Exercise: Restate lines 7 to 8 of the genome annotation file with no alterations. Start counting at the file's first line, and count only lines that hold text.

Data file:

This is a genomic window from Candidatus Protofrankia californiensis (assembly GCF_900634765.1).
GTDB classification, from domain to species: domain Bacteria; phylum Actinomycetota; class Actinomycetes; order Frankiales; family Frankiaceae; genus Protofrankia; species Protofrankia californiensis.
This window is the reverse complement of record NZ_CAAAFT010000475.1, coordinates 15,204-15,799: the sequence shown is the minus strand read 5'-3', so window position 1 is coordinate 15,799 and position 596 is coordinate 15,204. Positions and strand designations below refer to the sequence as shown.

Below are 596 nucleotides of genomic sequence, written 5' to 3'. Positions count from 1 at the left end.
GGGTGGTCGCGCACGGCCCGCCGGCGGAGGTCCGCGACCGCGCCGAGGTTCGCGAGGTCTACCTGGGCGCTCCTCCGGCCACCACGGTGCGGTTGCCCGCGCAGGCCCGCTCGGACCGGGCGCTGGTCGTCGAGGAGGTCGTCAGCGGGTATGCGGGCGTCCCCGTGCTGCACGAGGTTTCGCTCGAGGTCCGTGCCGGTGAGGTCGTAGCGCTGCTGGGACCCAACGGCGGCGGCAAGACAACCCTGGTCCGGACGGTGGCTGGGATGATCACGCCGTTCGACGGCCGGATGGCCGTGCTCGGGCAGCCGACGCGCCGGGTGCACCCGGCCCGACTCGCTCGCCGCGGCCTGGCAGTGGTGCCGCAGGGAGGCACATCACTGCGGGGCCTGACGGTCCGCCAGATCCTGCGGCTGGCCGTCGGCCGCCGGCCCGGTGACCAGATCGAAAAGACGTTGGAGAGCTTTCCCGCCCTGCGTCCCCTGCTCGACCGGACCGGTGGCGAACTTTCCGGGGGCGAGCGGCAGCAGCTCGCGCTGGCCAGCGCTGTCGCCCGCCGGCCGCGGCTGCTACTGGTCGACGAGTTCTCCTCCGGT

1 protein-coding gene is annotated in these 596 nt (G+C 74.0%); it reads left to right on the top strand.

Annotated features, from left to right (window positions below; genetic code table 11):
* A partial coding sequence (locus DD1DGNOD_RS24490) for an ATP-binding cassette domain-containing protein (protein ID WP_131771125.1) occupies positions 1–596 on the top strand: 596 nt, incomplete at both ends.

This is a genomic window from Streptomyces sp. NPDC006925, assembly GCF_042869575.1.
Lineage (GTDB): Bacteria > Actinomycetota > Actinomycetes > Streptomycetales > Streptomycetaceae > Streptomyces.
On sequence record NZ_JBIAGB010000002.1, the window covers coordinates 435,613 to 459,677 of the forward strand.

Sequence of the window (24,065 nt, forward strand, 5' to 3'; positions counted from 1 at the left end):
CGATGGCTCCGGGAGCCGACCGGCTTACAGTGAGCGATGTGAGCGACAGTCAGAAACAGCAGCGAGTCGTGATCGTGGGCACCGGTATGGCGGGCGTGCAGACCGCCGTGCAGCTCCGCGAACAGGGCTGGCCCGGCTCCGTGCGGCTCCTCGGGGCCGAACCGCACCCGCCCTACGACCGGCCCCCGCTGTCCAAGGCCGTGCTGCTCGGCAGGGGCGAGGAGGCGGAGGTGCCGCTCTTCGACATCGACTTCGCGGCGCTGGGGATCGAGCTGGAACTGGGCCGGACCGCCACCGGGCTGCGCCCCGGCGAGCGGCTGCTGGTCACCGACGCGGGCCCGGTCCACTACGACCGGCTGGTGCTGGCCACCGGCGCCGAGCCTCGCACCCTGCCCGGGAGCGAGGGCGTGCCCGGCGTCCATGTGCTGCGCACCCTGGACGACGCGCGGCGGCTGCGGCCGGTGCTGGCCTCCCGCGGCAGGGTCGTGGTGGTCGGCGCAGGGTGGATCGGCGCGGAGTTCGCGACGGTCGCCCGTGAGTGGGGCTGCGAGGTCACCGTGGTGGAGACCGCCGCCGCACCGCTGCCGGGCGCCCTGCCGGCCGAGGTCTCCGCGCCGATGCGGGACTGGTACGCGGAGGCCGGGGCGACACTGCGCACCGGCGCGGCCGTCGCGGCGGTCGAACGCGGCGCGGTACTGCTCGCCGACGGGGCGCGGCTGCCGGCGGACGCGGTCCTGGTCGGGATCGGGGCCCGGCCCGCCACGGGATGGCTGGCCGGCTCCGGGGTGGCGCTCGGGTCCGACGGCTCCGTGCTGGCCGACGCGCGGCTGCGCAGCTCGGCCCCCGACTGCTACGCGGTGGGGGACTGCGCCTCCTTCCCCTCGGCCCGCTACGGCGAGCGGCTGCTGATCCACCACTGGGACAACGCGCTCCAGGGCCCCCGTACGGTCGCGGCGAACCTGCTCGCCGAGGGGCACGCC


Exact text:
Annotated features, from left to right (window positions below; genetic code table 11):
* A partial coding sequence (locus DD1DGNOD_RS24490) for an ATP-binding cassette domain-containing protein (protein ID WP_131771125.1) occupies positions 1–596 on the top strand: 596 nt, incomplete at both ends.